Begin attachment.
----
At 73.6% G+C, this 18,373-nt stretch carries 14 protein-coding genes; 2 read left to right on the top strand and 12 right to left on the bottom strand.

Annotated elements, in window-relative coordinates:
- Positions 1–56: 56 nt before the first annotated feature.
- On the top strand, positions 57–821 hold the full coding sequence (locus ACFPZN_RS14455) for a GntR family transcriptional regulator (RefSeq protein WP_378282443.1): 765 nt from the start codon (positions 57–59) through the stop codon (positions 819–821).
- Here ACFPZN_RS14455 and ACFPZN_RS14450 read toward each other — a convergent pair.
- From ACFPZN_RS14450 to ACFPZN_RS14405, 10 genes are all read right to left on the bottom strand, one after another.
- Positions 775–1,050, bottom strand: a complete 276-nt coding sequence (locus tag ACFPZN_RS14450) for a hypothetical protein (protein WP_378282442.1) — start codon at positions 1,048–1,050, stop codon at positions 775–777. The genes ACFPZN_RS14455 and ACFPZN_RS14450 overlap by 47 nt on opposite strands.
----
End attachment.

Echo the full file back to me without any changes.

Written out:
At 73.6% G+C, this 18,373-nt stretch carries 14 protein-coding genes; 2 read left to right on the top strand and 12 right to left on the bottom strand.

Annotated elements, in window-relative coordinates:
- Positions 1–56: 56 nt before the first annotated feature.
- On the top strand, positions 57–821 hold the full coding sequence (locus ACFPZN_RS14455) for a GntR family transcriptional regulator (RefSeq protein WP_378282443.1): 765 nt from the start codon (positions 57–59) through the stop codon (positions 819–821).
- Here ACFPZN_RS14455 and ACFPZN_RS14450 read toward each other — a convergent pair.
- From ACFPZN_RS14450 to ACFPZN_RS14405, 10 genes are all read right to left on the bottom strand, one after another.
- Positions 775–1,050, bottom strand: a complete 276-nt coding sequence (locus tag ACFPZN_RS14450) for a hypothetical protein (protein WP_378282442.1) — start codon at positions 1,048–1,050, stop codon at positions 775–777. The genes ACFPZN_RS14455 and ACFPZN_RS14450 overlap by 47 nt on opposite strands.